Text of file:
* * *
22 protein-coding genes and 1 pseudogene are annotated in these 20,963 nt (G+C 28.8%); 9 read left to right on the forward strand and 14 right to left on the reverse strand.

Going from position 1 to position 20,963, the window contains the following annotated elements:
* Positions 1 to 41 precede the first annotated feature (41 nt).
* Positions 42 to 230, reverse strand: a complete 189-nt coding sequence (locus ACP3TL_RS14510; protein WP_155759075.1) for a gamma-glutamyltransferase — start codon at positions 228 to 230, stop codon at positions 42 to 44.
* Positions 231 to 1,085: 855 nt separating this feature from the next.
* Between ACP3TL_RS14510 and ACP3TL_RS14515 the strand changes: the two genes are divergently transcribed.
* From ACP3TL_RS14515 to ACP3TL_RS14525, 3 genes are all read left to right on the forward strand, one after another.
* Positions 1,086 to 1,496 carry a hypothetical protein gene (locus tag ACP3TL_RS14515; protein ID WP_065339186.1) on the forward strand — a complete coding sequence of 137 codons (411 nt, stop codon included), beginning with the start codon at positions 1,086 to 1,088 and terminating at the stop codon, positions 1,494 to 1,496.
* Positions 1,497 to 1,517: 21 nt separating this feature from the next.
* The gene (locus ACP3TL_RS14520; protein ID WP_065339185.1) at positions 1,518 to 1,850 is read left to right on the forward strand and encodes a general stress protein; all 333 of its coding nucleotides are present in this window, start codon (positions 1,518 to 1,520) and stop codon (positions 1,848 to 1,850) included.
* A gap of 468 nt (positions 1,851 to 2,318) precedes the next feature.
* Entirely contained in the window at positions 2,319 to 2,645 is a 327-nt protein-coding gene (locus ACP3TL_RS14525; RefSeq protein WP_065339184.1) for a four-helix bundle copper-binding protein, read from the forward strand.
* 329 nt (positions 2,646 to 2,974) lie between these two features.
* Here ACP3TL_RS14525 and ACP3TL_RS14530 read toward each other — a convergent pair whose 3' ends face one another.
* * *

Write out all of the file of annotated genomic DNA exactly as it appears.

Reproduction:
22 protein-coding genes and 1 pseudogene are annotated in these 20,963 nt (G+C 28.8%); 9 read left to right on the forward strand and 14 right to left on the reverse strand.

Going from position 1 to position 20,963, the window contains the following annotated elements:
* Positions 1 to 41 precede the first annotated feature (41 nt).
* Positions 42 to 230, reverse strand: a complete 189-nt coding sequence (locus ACP3TL_RS14510; protein WP_155759075.1) for a gamma-glutamyltransferase — start codon at positions 228 to 230, stop codon at positions 42 to 44.
* Positions 231 to 1,085: 855 nt separating this feature from the next.
* Between ACP3TL_RS14510 and ACP3TL_RS14515 the strand changes: the two genes are divergently transcribed.
* From ACP3TL_RS14515 to ACP3TL_RS14525, 3 genes are all read left to right on the forward strand, one after another.
* Positions 1,086 to 1,496 carry a hypothetical protein gene (locus tag ACP3TL_RS14515; protein ID WP_065339186.1) on the forward strand — a complete coding sequence of 137 codons (411 nt, stop codon included), beginning with the start codon at positions 1,086 to 1,088 and terminating at the stop codon, positions 1,494 to 1,496.
* Positions 1,497 to 1,517: 21 nt separating this feature from the next.
* The gene (locus ACP3TL_RS14520; protein ID WP_065339185.1) at positions 1,518 to 1,850 is read left to right on the forward strand and encodes a general stress protein; all 333 of its coding nucleotides are present in this window, start codon (positions 1,518 to 1,520) and stop codon (positions 1,848 to 1,850) included.
* A gap of 468 nt (positions 1,851 to 2,318) precedes the next feature.
* Entirely contained in the window at positions 2,319 to 2,645 is a 327-nt protein-coding gene (locus ACP3TL_RS14525; RefSeq protein WP_065339184.1) for a four-helix bundle copper-binding protein, read from the forward strand.
* 329 nt (positions 2,646 to 2,974) lie between these two features.
* Here ACP3TL_RS14525 and ACP3TL_RS14530 read toward each other — a convergent pair whose 3' ends face one another.